There are two types of rookie social media fumblers: The ones who have trouble connecting with others in any context and those who just aren’t used to this new environment.

For those who generally can’t connect with others, they need to grow their social muscles. First, they must see the need—they must understand why connecting with others is beneficial—both for themselves and for the people around them. Then they need to review (or learn) the basics. You know, the kindergarten stuff:

1. Treat others as you want to be treated.

2. Listen before you speak.

3. Don’t try to be something you’re not.

4. Smile.

5. Tell the truth.

6. Share what you have.

7. Help others out.

The second group, those who are just uncomfortable in new media, need to use the social muscles they already have. I freely admit that social media isn’t for everyone. However, before one can honestly make that decision, I think one should understand what social media really is.

Social media is simply another context for humans to connect with one another. Fundamentally, it’s no different from having a pen pal, calling your mother, or meeting someone for lunch. All the basics—including those listed above—still apply. My advice to social media novices:

1. Go hang out. Listen. Listen some more. Learn the language, the culture, the customs.

2. Don’t even think of selling anything.

3. Help. Give away something valuable—not the whole farm, mind you—but something worthwhile.

4. Enjoy yourself. Enjoy others. Build real relationships with people.

5. Be smart. Don’t give away sensitive or secure information.

6. Find a mentor or twelve. Find someone to follow and emulate.

7. Learn the tools and develop a strategy.

Bottom line, social media skills are just social skills. Whether it’s tweeting or public speaking, anyone can learn to connect if they believe in the benefits and are willing to do the work.

What advice would you give to those just diving into social media?

How to Share Credit without Losing Any

April 6, 2011 15 comments

LeadershipI made a mistake when I was twenty years old that has stuck with me my whole career.

It was the summer before my senior year at West Point and I was half-way across the world and half-way through a five-week stint playing the role of an Army aviation platoon leader. I had come a long way in the few weeks since I showed up as a clueless cadet. At the very least, I had figured out a few of the symbols on a status report, so I was no longer making a fool of myself at maintenance meetings.

The mistake came in a meeting I had with the company leadership. During the meeting, my commander asked me about the status of a few missions he had given me, one of which was transporting one of our tugs to another Army airfield. I had delegated the mission to my platoon sergeant, Staff Sergeant Fletcher, who had taken care of the whole thing and given me confirmation that it had arrived. When Captain Pippin asked if I had gotten the tug to Gieblestadt, I said, “Yes, sir. It arrived yesterday afternoon.”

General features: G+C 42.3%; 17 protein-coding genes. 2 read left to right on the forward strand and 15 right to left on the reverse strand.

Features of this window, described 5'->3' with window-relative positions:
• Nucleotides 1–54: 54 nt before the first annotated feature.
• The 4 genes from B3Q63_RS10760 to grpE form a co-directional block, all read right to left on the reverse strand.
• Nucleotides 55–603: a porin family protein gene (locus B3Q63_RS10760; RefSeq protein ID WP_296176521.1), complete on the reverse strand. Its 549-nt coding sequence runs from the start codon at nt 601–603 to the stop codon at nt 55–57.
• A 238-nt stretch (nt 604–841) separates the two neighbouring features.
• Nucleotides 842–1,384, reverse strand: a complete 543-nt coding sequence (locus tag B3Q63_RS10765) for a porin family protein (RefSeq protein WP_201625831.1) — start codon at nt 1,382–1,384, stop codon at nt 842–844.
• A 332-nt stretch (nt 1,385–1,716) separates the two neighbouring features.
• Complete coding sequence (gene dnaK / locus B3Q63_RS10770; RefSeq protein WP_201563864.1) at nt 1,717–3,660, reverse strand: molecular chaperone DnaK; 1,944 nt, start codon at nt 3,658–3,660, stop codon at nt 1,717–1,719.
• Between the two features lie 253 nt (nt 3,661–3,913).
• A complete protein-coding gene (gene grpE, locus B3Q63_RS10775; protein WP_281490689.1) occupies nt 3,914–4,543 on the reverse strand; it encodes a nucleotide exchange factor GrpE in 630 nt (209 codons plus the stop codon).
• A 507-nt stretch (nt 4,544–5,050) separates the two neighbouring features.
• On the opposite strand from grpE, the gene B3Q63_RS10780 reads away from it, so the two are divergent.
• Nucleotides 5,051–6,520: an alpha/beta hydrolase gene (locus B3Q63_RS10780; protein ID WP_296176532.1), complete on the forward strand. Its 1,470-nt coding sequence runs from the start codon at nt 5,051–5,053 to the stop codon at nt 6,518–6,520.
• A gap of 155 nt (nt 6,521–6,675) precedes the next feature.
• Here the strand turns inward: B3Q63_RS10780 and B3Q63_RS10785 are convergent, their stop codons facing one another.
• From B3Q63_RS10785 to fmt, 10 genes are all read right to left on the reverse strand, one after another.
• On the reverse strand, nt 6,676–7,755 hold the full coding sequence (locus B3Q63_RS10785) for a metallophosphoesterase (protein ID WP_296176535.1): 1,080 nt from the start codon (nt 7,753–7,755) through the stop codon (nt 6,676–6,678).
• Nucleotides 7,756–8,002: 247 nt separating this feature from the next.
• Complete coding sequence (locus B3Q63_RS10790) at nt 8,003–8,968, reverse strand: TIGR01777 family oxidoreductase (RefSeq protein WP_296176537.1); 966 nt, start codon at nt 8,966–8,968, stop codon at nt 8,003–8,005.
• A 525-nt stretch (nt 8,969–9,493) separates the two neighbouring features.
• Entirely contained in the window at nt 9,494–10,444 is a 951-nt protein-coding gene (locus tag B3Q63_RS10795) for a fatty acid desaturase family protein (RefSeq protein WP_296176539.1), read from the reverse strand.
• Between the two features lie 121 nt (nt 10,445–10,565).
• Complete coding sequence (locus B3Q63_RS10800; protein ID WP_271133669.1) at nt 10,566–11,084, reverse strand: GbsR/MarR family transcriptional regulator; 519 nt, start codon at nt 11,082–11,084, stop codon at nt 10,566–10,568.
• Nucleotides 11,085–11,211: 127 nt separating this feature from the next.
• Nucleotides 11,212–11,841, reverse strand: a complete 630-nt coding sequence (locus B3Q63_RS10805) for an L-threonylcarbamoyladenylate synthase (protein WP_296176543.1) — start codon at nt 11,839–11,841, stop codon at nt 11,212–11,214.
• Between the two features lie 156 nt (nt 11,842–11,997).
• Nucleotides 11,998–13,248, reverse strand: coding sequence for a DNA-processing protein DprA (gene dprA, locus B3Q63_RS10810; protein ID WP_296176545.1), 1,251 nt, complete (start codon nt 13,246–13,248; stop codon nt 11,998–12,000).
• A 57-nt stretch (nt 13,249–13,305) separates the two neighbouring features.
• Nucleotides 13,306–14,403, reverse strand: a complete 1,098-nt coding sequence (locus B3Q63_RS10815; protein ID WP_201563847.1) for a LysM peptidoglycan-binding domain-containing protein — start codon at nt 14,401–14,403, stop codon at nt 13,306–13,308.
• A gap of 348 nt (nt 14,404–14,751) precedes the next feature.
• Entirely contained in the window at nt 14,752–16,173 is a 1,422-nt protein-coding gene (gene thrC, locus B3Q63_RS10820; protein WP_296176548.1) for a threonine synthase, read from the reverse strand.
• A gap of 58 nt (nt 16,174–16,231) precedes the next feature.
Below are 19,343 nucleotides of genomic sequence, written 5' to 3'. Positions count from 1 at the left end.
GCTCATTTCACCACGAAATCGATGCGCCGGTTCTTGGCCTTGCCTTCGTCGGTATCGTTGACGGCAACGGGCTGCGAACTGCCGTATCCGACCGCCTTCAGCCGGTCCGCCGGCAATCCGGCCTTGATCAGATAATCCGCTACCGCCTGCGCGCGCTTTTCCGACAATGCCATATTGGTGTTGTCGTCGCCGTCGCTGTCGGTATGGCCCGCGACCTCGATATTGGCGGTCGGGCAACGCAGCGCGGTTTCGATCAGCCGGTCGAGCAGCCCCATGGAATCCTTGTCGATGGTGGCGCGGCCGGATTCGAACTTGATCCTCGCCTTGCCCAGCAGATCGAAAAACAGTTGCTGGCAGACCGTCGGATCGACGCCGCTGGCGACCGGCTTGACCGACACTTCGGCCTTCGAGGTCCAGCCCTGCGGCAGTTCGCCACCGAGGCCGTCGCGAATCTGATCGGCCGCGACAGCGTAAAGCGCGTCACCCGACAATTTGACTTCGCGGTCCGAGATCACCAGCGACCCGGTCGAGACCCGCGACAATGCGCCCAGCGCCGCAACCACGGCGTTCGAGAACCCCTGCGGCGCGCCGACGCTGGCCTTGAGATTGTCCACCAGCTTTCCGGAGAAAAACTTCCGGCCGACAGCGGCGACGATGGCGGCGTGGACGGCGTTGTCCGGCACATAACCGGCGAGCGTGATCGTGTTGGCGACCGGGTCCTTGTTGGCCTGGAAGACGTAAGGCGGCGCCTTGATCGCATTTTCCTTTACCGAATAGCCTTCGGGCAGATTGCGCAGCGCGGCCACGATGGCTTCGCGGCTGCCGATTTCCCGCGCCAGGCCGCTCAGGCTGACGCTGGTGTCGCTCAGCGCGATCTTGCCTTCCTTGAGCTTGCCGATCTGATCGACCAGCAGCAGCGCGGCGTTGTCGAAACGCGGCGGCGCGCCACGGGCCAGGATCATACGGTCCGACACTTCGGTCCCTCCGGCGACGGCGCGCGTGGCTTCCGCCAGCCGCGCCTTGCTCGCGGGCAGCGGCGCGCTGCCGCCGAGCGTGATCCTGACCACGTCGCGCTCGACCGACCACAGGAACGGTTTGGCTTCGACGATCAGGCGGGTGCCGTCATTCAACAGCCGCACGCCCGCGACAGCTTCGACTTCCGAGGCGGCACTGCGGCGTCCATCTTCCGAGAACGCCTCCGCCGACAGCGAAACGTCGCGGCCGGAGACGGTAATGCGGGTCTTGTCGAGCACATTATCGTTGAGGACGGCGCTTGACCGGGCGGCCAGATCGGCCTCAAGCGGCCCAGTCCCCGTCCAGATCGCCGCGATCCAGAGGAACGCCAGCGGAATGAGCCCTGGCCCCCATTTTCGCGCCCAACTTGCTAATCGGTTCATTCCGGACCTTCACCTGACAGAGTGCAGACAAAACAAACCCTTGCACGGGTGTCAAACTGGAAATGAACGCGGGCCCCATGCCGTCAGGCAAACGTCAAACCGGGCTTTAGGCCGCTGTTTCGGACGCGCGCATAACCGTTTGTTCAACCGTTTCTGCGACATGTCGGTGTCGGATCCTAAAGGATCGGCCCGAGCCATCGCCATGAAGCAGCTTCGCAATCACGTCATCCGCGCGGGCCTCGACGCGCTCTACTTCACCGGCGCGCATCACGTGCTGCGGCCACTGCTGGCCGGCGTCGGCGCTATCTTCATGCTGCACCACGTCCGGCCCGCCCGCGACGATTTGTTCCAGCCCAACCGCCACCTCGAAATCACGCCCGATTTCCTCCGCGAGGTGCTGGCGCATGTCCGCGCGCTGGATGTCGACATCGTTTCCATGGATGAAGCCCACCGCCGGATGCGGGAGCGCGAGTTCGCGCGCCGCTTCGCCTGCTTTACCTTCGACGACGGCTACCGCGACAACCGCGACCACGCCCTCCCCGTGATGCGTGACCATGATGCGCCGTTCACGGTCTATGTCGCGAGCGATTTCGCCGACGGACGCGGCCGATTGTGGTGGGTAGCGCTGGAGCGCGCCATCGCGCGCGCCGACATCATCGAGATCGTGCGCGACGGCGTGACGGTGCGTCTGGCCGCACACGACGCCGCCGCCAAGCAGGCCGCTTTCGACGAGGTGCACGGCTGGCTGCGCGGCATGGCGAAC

After the meeting the XO pulled me aside. “You missed a big opportunity in there,” he said.

“Really?” I was genuinely surprised. I felt like I was finally getting the hang of this.

“Sure, you’re getting things done,” he admitted, “but, that’s the easy part. The hard part is the leading.”

“What do you mean?”

“When the CO asked if you got the tug to Gieb, you just said, ‘yes’. You should have said, ‘Yes, sir. Sergeant Fletcher made it happen. We heard from them yesterday that it had arrived.’ You see, if you had said that, you still would have gotten the credit—you’re the leader, you made it happen—but Sergeant Fletcher gets the credit as well. Never pass up a chance to let your soldiers shine.”

Reflecting on this later, I realized that I didn’t want to share the limelight with Sergeant Fletcher. I thought sharing the limelight meant I would get less of it. Not so. Sharing credit as a leader doesn’t diminish your share of the recognition, it enhances it. Which is more impressive: getting things done or equipping, encouraging, and empowering a team of others that gets things done?

How are you at sharing the credit as a leader?

Leading with your “Yes”

March 21, 2011 13 comments

Leadership We had a great Friday night planned. Homemade pizza for dinner followed by watching a movie and eating popcorn on the couch. But the most remarkable part of the night wasn’t in the plan.